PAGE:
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Features / Sex abusers ‘place their victims in a prison’

Iain Souter of Victim Support Shetland

 

FOLLOWING on from last week’s article about a man who was subjected to vicious sexual abuse as a child on a Shetland fishing boat, Neil Riddell has been speaking to Iain Souter of the isles’ Victim Support service about why it is so vital for those who have been abused to seek help and counselling.

“THERE are bad things happening to good people,” says retired police officer Iain Souter. Since leaving the police force – where he was often tasked to deal with horrible cases of sexual abuse – he has been working on a part-time  basis for Victim Support Scotland in the islands.

Originally from Barra, the mild-mannered Souter has lived and worked in island communities including the Western Isles and Shetland. He intimately knows the nature of such places and the potential pitfalls (as well as the benefits) when it comes to dealing with those who have suffered from such abuse.

“You don’t air your dirty laundry, and when you do a lot of people tend to think ‘well, it’s none of my business’,” Souter says. “Rural communities tend to be more old-fashioned, the way things used to be in the halcyon days.

“People look out for one another and know one another’s business, to an extent, but what happens behind closed doors is another matter.

“It has so many pluses, an island community like Shetland – I wouldn’t live here otherwise – but there’s an archetype or a stereotype of a male-dominated society. That is changing, but I have found that in some people, where what a husband does to his wife behind closed doors is concerned, that’s [viewed as] conjugal rights.”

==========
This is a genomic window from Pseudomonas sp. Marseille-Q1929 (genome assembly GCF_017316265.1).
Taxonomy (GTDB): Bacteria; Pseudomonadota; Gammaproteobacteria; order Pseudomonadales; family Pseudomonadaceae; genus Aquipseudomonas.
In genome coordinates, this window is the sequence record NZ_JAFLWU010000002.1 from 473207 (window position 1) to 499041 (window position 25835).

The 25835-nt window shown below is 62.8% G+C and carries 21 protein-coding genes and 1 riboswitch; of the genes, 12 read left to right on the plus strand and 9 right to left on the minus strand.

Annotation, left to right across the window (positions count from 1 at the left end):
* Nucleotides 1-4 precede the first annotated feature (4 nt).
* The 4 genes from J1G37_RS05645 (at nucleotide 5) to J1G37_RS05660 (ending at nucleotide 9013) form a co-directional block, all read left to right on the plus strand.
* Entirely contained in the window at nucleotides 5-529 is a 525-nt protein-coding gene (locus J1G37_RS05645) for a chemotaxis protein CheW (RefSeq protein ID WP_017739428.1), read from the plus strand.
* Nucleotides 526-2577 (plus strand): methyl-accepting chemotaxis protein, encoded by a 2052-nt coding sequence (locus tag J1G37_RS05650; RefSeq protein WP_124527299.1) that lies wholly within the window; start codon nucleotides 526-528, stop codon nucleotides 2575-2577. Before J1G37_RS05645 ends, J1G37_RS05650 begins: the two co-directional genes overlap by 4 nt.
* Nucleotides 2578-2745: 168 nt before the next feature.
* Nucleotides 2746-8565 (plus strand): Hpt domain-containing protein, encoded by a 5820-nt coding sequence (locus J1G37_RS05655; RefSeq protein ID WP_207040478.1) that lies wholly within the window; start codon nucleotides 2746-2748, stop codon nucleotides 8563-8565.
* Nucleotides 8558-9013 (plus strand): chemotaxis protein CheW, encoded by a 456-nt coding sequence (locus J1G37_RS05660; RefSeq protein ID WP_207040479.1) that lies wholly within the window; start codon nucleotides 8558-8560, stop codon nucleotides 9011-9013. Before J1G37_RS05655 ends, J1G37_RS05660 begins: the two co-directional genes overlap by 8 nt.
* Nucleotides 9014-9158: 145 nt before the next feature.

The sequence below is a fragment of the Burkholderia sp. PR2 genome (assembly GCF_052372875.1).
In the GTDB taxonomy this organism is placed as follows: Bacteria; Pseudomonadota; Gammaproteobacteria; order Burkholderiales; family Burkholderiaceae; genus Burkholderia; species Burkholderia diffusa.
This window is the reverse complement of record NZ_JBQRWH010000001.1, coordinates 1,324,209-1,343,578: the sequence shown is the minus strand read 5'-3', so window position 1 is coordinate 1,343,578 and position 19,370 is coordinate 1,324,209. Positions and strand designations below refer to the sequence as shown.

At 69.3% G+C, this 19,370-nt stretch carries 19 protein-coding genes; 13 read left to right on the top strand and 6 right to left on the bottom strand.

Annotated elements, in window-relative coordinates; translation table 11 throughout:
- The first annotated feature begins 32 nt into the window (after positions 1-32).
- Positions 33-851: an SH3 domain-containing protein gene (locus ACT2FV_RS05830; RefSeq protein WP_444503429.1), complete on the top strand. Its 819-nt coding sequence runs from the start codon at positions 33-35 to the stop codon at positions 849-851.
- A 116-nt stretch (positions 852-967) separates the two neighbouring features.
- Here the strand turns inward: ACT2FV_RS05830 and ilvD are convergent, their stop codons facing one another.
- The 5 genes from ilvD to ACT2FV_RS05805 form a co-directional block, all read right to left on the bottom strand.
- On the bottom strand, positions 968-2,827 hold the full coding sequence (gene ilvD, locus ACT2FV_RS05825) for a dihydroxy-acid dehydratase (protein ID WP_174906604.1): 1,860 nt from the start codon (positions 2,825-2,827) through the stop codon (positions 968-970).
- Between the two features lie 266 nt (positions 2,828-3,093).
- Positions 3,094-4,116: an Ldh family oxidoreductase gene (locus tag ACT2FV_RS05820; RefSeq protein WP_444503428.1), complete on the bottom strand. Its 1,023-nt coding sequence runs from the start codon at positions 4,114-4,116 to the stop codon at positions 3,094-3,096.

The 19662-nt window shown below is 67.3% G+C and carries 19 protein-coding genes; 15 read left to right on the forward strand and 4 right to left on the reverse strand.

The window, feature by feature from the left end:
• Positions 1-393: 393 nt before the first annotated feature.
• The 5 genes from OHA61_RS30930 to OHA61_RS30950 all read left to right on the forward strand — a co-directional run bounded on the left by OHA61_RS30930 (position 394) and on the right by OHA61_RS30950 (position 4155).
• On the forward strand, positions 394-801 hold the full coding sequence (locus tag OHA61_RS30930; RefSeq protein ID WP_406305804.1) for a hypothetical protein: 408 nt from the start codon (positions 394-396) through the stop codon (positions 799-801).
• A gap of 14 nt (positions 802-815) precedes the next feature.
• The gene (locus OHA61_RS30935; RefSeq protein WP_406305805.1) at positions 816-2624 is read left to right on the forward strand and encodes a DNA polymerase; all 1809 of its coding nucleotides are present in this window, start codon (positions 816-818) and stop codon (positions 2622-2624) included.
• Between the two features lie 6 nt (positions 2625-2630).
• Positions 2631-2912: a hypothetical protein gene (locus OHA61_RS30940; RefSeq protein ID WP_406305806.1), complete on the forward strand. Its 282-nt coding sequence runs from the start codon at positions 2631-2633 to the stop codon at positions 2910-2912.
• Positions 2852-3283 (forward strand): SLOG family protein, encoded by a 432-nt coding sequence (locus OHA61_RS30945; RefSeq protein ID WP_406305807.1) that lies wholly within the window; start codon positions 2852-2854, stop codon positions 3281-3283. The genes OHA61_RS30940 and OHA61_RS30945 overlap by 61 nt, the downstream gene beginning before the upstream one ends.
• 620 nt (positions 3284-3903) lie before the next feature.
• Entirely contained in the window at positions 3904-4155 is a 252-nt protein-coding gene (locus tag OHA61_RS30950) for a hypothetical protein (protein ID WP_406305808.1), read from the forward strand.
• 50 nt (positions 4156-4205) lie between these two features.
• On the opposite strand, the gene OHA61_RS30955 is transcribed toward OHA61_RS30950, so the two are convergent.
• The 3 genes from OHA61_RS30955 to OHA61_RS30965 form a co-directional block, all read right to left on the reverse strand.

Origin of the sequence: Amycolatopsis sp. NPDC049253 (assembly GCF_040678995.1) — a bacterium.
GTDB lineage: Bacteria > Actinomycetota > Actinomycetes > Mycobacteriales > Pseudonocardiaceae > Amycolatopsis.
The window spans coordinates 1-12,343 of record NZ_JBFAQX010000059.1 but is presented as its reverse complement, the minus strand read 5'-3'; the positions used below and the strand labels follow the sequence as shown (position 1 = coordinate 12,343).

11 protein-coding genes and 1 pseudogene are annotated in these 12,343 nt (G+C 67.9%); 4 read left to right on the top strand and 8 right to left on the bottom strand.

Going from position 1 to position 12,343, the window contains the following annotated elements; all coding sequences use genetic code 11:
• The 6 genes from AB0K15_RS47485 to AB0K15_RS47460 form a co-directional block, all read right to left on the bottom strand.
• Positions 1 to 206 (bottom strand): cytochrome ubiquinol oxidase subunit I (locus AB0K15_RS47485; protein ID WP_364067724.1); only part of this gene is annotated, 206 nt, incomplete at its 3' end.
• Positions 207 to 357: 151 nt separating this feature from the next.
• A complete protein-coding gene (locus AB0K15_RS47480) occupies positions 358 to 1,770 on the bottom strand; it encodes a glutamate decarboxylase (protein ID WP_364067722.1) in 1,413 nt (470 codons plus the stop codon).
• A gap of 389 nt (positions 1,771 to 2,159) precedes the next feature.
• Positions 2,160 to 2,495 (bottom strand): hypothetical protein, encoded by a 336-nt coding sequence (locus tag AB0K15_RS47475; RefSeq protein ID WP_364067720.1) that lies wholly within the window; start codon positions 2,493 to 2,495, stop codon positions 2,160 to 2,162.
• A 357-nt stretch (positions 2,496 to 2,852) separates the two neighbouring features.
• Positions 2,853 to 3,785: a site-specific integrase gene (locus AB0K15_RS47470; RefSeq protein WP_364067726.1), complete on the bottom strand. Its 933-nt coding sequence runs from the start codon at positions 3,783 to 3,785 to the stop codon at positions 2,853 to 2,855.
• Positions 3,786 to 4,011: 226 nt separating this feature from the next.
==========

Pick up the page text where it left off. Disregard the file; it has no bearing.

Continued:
A safe place to talk in confidence

The isles-based victim support service has recently moved to Market House, where Iain shares an office with Rape Crisis Shetland’s new support worker Linda Gray.

Previously based in Lerwick Police Station, Souter hopes the change of location will encourage those perhaps reluctant to talk on police premises to come forward and seek help dealing with the aftermath of abuse.

Though it is hoped attitudes are changing, not least in the wake of the Jimmy Saville scandal, there remains reluctance among some victims to report crimes to the police.

Victim Support Shetland, though, offers individuals a safe place to talk in confidence. Volunteers will only involve the authorities in cases where they believe abuse may be ongoing.

Souter says such abuse could take many forms: bullying, harassment, physical, emotional and sexual.

“We cover the entire gamut,” he tells Shetland News. “If you’re a victim of a crime, what mechanisms, and what support they have helps them cope with that.

“The more serious the offence against the person, the psychological and physical impact it has on them, the greater the need there is for an agency like Victim Support, who are discreet, completely confidential, and quite often… it’s easier to speak to a stranger rather than someone who may have preconceived judgements or notions because they know whoever it is you’re talking about.”

‘It’s never about us, it’s about them’

Cases of sexual abuse in particular are something people often really don’t want to know about, Souter believes. If every victim of abuse were to come forward the small service would be overwhelmed: “We couldn’t deal with them – we’d be swamped.”